Your horse might buck if a bug bites, swish his tail if you give a whip-tap on his haunches, or show the whites of his eyes if he spots a very scary object. But one researcher recently reported that if these behaviors become regular occurrences, especially without provocation, your horse is probably trying to tell you he’s in pain.
In a series of studies over the past few years, Sue Dyson, MA, Vet MB, PhD, DEO, Dipl. ECVSMR, FRCVS, head of Clinical Orthopaedics at the Animal Health Trust Centre for Equine Studies, in Newmarket, U.K., and colleagues developed and validated an ethogram for ridden horses—a catalog of behaviors a horse might display under saddle and what they mean. She designed the ethogram to help identify low-grade lameness or pain in ridden horses.
In her most recent study Dyson compared horse behavior and pain scores before and after diagnostic analgesia (nerve blocks given during a lameness exam) to see if individuals with no specific training on the ethogram could use it to reliably recognize pain in horses working under saddle. She shared the results at the 2018 American Association of Equine Practitioners Convention, held Dec. 1-5 in San Francisco, California.
“Owners and trainers are often poor at recognizing lameness,” especially if it’s subtle, Dyson said. “Performance problems are often labeled as training-related, behavioral, or ‘just how he’s always gone.’
24 Pain-Associated Behaviors
- Ears rotated back behind vertical or flat
- Eyelids closed or semiclosed
- Sclera (whites of the eye) exposed
- Intense stare
- Opening mouth repeatedly
- Tongue exposed and/or moving in and out of the mouth
- Bit pulling through the mouth, to the left or right
- Repeated head position changes
- Head tilt
- Head in front of the vertical
- Head behind the vertical
- Head moving constantly from side to side and/or head tossing
- Tail clamped or held to one side or large tail swishing movements
- Rushed gait/irregular rhythm
- Sluggish gait/irregular rhythm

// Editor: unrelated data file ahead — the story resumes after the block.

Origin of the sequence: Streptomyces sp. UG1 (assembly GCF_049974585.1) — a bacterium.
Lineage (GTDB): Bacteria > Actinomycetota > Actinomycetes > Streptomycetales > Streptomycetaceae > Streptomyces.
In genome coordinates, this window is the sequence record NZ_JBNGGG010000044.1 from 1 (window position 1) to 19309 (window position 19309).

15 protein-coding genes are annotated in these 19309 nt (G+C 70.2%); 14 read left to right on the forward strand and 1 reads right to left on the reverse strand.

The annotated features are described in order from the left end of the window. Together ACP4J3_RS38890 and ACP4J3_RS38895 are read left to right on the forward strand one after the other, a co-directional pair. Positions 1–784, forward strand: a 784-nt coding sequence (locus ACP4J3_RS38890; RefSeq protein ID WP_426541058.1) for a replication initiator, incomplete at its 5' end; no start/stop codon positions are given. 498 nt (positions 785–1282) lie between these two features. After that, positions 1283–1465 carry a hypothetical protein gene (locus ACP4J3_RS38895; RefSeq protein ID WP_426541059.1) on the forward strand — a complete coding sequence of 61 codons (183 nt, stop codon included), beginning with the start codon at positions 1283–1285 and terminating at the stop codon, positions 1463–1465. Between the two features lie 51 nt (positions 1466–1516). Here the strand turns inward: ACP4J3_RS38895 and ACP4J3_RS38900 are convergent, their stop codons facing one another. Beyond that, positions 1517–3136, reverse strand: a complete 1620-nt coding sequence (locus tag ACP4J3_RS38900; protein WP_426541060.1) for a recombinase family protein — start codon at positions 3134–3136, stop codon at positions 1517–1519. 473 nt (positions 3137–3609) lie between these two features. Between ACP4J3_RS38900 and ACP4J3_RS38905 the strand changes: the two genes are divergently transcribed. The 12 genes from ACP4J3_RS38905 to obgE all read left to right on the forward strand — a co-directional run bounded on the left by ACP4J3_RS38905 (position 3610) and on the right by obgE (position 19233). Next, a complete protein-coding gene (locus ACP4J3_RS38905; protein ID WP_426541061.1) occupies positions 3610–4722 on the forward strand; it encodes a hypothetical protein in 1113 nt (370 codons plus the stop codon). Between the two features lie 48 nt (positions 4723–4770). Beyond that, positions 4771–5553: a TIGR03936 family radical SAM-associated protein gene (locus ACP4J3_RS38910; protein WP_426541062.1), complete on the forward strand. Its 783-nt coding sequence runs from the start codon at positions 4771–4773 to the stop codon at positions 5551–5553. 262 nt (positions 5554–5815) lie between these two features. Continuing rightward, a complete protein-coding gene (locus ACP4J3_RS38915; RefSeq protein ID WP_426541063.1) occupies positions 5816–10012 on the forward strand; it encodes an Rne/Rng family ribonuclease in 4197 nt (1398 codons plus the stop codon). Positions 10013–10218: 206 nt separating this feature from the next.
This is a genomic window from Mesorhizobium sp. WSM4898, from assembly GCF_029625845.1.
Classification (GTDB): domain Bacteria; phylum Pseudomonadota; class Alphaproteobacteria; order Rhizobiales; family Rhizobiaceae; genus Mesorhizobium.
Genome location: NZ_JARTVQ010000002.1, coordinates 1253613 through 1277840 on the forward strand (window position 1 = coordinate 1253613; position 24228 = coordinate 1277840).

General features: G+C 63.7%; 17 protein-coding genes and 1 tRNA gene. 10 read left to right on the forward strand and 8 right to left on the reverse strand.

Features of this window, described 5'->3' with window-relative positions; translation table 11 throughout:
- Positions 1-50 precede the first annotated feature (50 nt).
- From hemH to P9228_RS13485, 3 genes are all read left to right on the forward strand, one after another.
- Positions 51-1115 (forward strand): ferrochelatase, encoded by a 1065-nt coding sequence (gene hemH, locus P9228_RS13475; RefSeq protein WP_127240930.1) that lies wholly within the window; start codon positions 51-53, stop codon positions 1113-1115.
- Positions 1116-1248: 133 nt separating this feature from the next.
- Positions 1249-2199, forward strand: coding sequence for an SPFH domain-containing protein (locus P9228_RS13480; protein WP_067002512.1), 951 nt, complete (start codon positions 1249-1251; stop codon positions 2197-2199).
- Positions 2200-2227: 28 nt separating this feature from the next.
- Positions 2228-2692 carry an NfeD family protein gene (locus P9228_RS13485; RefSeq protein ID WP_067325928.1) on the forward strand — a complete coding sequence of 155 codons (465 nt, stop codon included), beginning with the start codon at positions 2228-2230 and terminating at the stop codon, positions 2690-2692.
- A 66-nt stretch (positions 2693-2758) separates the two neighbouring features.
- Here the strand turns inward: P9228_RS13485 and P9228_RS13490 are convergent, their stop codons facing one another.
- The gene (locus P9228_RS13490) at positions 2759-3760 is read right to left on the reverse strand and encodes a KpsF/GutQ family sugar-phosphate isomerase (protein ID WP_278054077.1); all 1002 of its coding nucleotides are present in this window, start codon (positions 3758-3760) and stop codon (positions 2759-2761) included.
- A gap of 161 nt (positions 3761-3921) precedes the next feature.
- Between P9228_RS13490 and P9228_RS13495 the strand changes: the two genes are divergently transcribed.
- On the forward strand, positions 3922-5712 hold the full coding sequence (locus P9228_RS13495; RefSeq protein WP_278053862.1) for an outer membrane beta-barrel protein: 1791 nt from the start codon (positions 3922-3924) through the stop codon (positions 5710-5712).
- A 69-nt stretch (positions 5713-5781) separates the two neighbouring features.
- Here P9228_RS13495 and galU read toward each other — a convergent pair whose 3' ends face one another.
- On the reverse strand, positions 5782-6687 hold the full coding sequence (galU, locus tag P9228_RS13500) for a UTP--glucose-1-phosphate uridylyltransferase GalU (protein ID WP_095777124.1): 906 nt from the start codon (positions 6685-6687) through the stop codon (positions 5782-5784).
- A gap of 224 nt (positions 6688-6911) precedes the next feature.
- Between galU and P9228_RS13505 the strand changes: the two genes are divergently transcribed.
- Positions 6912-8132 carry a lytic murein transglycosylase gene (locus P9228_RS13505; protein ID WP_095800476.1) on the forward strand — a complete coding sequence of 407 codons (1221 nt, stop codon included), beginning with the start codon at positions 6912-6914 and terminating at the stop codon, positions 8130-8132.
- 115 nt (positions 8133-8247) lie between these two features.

- Hind limbs not following in the front limbs’ tracks
- Repeated wrong lead and/or change of lead in front or behind in canter
- Spontaneous gait changes
- Stumbling and/or repeated toe-dragging
- Sudden change in direction of movement
- Reluctance to move freely/stopping spontaneously
- Bucking with or without kicking out backward
“Horses are trying to communicate with us,” she added. “We need to learn to listen.”
Dyson said the original ridden horse ethogram contained 117 behaviors. In the current study she and colleagues focused on 24 behaviors they identified as most closely associated with pain (see sidebar). She said the presence of eight or more of these markers likely reflects musculoskeletal pain.
In the study Dyson had one assessor trained in how to apply the ethogram and 10 untrained assessors (two veterinarian interns, one junior clinician, five vet techs, and two veterinary nurses) assessors each watch videos of 21 horses ridden in working trot and canter in both directions by professional riders, before and after diagnostic analgesia (42 videos total). The videos were presented in a random order, she said.
“The ethogram was applied in a binary fashion for each behavior: yes or no for the presence of the behavior,” she added.
The study horses had various diagnoses of unilateral or bilateral lameness in the front and/or hind limbs, kissing spines, or sacroiliac pain. Before veterinarians administered the diagnostic analgesia, the trained assessor identified three to 12 (with an average of 10) behavioral indicators of pain in ridden horses, Dyson said. After analgesia, the trained assessor pinpointed zero to six (an average of three) behavioral indicators of pain—a significant decrease in behavior scores, she said.
“The untrained assessors also had significant reductions in behavior scores for all the horses after resolution of pain,” she said.
Additionally, “the reduction in behavior scores verifies a likely causal relationship between pain and behavior,” she said.
Dyson and her colleagues also analyzed agreement among assessors—how often they independently came to the same conclusions about a horse’s behavioral indicators:
- Agreement was “fair” among the untrained assessors for lame horses;
- Agreement between the trained assessor and the untrained assessors for lame horses was moderate; and
- After diagnostic analgesia, there was fair agreement among the untrained assessors and slight to no agreement between the untrained assessors and the trained assessor.
Based on these findings, Dyson concluded that both trained and untrained assessors can use the ridden horse ethogram to identify the likely presence of musculoskeletal pain. However, veterinarians, owners, trainers, and others using it require education on the ethogram for best results, she said.